If you are anxious to relive the good old days - the days about two months ago when you could still get all the gasoline your V-8 could guzzle, at a halfway reasonable price, any time of the day or night - there remain a few places that can accommodate you.
Boise, Idaho, for example, reports that its gas supply is satisfactory, although a few stations will shorten their house this weekend. There is an Exxon station in Henry County, Ga., that says it has "more gas than we can sell." Drivers in Juneau and Anchorage can fill up around the clock without a wait.
Aside from those spots and a few other isolated regions, though, the entire country is in the grip of the gas shortage, and this first weekend of summer will see Americans almost everywhere adjusting to some new facts of automotive life.
Having paved the land with freeway lanes from sea to shining sea, the nation is now being told not to use its $70-billion interstate highway system. Government officials and auto clubs everywhere are urging people not to drive more than one gas tank's distance from home. The Automobile Club of New York advised its members, for the first time in History, to stay home for the weekend.
The region hit worst at the moment is the Washington-Boston corridor along the East Coast, where every state from Virginia to Rhode Island has an odd-even sales restriction in force and where gas lines are standard in urban areas.
But several other cities, too, have experienced gas lines in the past two days, including St. Louis, New Orleans, Minneapolis and Charlotte, N.C. The Miami metropolitan area is currently facing long lines and severe sales restrictions, but this seems to be a result more of the truckers' strike impairing deliveries than of inadequate supply.
Some of the longest lines outside of the East can be found in Dallas, Fort Worth and even Houston, the nation's energy capital and home of four of the world's largest oil companies.[*] "Houston is best known for oil and its traffic, and now the two are becoming one," reported The Post's Houston correspondent, Bill Curry. "Some people sit, as I did this morning, in a gas line for three cycles of a traffic light before realizing it was a gas line and not regular horrendous traffic (the non-gas lines move a little faster)."
In California which led the nation, as it so often does, to this year's gas shortage, the odd-even rationing scheme and general conservation efforts have eliminated the gas lines that appeared there in late May as a precursor to problems elsewhere.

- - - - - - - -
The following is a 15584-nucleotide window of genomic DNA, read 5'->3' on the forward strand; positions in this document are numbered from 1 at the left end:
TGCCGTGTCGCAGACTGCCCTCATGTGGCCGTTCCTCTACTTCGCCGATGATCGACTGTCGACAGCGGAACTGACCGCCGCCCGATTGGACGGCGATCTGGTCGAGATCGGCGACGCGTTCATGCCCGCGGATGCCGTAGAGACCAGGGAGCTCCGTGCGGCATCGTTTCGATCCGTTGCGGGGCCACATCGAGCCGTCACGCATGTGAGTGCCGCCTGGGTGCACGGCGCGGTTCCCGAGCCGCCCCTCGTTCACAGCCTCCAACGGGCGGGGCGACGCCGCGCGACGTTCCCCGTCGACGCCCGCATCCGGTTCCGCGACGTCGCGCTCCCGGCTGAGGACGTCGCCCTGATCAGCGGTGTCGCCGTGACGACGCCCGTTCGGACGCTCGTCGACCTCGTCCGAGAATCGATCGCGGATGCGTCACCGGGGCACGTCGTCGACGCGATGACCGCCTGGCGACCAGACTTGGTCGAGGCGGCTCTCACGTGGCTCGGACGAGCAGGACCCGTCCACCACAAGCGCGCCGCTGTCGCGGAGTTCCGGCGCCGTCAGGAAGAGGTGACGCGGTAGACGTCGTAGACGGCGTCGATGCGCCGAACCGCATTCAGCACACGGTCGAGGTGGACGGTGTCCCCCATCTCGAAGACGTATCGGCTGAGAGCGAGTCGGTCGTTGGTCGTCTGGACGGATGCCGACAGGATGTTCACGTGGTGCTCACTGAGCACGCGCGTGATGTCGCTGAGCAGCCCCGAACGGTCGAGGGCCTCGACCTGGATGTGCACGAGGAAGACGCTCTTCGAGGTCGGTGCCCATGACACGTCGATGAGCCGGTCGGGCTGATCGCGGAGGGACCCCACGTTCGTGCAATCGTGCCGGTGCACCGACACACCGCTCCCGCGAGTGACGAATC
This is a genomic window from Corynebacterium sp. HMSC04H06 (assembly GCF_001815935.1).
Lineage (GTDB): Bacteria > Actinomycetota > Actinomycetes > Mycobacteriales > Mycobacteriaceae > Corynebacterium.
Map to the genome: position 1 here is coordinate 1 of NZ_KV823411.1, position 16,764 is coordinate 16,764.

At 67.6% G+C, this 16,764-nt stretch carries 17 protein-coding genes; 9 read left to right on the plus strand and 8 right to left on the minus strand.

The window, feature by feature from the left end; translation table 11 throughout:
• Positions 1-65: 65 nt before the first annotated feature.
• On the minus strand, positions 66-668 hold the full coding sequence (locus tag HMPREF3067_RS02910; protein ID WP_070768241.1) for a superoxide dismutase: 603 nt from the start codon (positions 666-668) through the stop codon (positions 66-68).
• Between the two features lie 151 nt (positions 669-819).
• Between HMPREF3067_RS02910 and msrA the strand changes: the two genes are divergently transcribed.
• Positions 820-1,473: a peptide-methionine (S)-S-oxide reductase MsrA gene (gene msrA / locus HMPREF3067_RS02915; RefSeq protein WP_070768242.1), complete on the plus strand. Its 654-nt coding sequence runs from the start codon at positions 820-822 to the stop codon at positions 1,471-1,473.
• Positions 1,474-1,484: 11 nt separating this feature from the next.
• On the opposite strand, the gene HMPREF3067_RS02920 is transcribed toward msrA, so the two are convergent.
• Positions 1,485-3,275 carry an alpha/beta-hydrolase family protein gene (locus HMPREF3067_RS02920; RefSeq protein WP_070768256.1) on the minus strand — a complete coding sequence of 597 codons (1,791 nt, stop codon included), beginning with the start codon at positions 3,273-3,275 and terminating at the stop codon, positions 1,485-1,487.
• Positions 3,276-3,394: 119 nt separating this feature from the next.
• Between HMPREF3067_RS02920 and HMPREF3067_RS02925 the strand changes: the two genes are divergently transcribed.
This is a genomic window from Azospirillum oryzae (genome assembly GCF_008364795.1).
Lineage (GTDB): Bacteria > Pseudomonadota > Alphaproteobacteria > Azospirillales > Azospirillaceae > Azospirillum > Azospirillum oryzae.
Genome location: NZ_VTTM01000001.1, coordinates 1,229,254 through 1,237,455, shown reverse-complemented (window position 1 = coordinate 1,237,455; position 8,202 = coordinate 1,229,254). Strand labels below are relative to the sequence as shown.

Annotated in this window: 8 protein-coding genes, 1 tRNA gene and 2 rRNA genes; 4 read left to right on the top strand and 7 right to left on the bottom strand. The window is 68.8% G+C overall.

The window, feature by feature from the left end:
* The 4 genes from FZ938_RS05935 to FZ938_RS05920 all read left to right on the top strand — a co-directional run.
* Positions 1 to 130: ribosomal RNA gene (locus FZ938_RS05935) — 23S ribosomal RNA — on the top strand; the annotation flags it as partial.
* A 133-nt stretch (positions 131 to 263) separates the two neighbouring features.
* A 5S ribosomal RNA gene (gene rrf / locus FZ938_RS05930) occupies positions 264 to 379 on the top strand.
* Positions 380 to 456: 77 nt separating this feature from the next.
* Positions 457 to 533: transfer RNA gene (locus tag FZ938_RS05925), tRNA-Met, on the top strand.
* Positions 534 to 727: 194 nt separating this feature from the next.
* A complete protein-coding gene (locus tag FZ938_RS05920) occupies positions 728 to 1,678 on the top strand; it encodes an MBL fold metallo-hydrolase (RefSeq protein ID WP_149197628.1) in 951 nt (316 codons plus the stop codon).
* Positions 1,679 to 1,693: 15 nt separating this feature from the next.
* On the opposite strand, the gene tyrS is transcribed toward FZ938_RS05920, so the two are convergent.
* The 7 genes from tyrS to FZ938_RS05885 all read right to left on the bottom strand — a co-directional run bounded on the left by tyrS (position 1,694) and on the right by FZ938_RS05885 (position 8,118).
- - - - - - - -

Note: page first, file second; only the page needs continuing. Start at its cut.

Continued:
The odd-even system has a tendency to spread. Rhode Island had been coping with its shortages through volutary efforts until Thursday, when its neighbor, Connecticut, mandated odd-even rationing. So many cars seeped across the state line to Rhode Island gas stations that Rhode Island had to establish odd-even in self defense.
Elsewhere, the shortage shows up in the form of sharply reduced hours at gas stations and weekend closings. A national survey of 6,286 stations by the Automobile Association of America showed that 58 percent will be closed today; 70 percent will close tomorrow. Normally, virtually all would operate Saturday and more than half on Sunday.
Officials in areas that have not seen gasoline lines have explained their good fortune with a degree of smugness. "I expect gasoline supply is not significantly different here than in D.C.," said Samuel Van Vactor of Oregon's Department of Energy. "But people here acted more sensibly."
Georgia Gov. George Busbee agreed, saying that gasoline lines are chiefly the result of "hysteria."
While the overall gas shortage has become a national phenomenon, the needle continues to stick deeper in some places than in others. While St. Louis began to see gas lines and the town of Boonville, Mo., reported that all its 24 gas stations had run dry, other spots in the state were pumping at almost normal rates.
Stations closed early and imposed sales limits in Atlanta, but 20 miles south, in Henry County, Exxon dealer Bob Stokes said he had excess supply even with extended hours.
These regional disparities result from federal gas allocation rules, which generally prohibit oil companies from shipping gas from places where supplies are adequate to points of acute shortage.
The shortages prompted differing reactions, but there was no doubt that the lack of fuel was seriously disconcerting to many residents of this motor-minded nation. "This gas problem," said Dick Hoover of the Boston office of AAA, "it's a far bigger situation than Watergate."